The Keynesian approach considers Keynesian policies as a way to improve both labour’s conditions and capital’s condition, a way to counter or exit the slump. From the Marxist perspective, state-induced capital-financed distribution and/or investment policies need not be Keynesian, ie need not carry the ideological content attached to the word, the community of interests between the two fundamental classes. The Marxist perspective stresses (a) that these policies may improve labour’s lot but are impotent against the crisis-they can at most postpone it, and (b) the political potential of these policies. Through the struggle of labour for better living and working conditions, consciousness can arise and grow among workers that each time these policies are paid for by capital, capital is weakened both economically and politically, and that labour can exploit this to weaken the yoke of capital.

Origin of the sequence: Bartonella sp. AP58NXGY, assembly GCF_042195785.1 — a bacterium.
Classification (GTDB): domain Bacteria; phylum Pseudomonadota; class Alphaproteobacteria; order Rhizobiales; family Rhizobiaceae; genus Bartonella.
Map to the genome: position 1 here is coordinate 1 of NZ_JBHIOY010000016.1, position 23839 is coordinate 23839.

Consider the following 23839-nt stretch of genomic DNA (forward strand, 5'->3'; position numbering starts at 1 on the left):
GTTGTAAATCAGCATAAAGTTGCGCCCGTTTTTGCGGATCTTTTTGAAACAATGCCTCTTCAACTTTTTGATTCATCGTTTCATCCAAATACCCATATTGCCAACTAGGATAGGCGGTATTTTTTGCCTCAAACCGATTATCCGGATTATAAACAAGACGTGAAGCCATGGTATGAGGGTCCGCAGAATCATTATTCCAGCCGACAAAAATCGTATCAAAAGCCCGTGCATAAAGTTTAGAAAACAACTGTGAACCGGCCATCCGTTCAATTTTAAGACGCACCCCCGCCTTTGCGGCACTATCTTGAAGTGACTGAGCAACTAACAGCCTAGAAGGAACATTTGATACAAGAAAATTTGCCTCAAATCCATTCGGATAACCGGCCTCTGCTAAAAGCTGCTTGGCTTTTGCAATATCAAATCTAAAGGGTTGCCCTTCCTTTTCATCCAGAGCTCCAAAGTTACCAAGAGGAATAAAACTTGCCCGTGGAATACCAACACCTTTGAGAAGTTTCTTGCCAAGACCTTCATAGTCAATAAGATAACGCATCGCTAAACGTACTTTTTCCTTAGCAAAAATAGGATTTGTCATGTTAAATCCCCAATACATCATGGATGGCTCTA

There is no reason to elevate Carchedi’s error by delving into deep philosophical discussions. The reason is simple: 99.9999% of Marxists have never even bothered to read Keynes, so they don’t know what the fuck he said. Their entire impression of Keynes is taken from vicious bourgeois ideologues like Paul Krugman. These Marxists read somewhere that Keynes identified the underconsumption of society as the root cause of crises and this is all they know. If Carchedi ever read Keynes General Theory, I will eat my fucking baseball cap. He is a fucking fraud.